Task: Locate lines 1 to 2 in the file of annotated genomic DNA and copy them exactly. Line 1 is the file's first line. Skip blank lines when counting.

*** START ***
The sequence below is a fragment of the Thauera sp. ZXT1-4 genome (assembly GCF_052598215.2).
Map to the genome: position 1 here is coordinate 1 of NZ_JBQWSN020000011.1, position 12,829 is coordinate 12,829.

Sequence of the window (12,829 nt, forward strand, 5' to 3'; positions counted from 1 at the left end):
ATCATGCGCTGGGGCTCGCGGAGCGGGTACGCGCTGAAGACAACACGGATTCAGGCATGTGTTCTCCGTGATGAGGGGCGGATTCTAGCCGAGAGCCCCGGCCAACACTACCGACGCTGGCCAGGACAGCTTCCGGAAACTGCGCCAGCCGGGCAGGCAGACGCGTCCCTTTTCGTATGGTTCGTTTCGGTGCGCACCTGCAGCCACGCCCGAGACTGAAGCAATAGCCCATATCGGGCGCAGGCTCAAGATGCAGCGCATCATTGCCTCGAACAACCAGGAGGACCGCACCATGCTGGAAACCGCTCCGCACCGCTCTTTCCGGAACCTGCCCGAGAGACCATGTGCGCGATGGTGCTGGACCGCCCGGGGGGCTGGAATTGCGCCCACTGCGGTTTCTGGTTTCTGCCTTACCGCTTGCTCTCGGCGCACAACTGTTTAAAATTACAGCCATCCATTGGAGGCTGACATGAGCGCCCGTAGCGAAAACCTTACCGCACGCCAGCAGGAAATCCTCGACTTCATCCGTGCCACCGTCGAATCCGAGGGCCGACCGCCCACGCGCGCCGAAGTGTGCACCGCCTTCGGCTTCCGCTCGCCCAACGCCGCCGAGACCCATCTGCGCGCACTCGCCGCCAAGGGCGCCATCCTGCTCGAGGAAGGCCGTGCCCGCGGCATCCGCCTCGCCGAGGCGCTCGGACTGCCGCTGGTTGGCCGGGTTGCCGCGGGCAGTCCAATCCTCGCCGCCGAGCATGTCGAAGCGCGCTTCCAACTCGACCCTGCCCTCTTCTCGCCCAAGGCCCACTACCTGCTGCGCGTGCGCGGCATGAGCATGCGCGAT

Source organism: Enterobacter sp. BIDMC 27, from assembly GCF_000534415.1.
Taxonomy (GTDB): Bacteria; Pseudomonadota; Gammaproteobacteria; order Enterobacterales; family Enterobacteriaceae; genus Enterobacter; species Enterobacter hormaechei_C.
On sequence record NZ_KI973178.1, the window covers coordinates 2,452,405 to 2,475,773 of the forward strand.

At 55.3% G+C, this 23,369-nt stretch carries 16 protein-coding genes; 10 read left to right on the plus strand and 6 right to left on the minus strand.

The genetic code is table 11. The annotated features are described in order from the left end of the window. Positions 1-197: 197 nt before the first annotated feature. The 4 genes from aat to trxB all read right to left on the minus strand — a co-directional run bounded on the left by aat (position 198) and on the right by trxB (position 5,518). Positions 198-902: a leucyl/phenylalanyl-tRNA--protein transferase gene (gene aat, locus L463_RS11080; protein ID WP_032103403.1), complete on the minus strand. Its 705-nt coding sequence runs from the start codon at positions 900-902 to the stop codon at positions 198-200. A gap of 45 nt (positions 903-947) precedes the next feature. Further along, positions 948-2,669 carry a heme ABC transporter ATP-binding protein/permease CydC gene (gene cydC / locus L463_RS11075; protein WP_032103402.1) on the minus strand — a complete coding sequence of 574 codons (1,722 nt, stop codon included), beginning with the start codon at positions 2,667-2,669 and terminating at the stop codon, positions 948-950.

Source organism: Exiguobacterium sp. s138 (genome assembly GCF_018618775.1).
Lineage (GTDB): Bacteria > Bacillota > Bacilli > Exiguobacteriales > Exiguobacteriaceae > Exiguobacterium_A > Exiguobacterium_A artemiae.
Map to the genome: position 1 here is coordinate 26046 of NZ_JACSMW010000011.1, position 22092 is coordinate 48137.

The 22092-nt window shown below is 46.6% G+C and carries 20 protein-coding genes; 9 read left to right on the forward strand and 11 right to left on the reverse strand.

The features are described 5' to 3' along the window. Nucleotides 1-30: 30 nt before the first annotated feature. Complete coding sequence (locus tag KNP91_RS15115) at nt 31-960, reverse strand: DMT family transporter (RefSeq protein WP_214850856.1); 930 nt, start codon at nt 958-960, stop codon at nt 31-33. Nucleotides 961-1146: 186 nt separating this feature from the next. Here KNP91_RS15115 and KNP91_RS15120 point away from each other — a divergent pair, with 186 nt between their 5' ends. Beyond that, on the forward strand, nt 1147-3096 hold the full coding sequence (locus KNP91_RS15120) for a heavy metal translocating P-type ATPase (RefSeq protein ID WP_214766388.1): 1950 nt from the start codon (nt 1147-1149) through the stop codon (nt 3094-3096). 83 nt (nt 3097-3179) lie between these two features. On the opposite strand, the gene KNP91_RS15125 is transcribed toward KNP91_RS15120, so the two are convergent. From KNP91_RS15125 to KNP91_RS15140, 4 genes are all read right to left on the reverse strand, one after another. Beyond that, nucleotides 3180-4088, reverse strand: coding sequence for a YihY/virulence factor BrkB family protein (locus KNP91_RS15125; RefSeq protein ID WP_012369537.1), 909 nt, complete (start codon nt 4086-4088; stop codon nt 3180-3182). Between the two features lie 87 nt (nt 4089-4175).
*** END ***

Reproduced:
The sequence below is a fragment of the Thauera sp. ZXT1-4 genome (assembly GCF_052598215.2).
Map to the genome: position 1 here is coordinate 1 of NZ_JBQWSN020000011.1, position 12,829 is coordinate 12,829.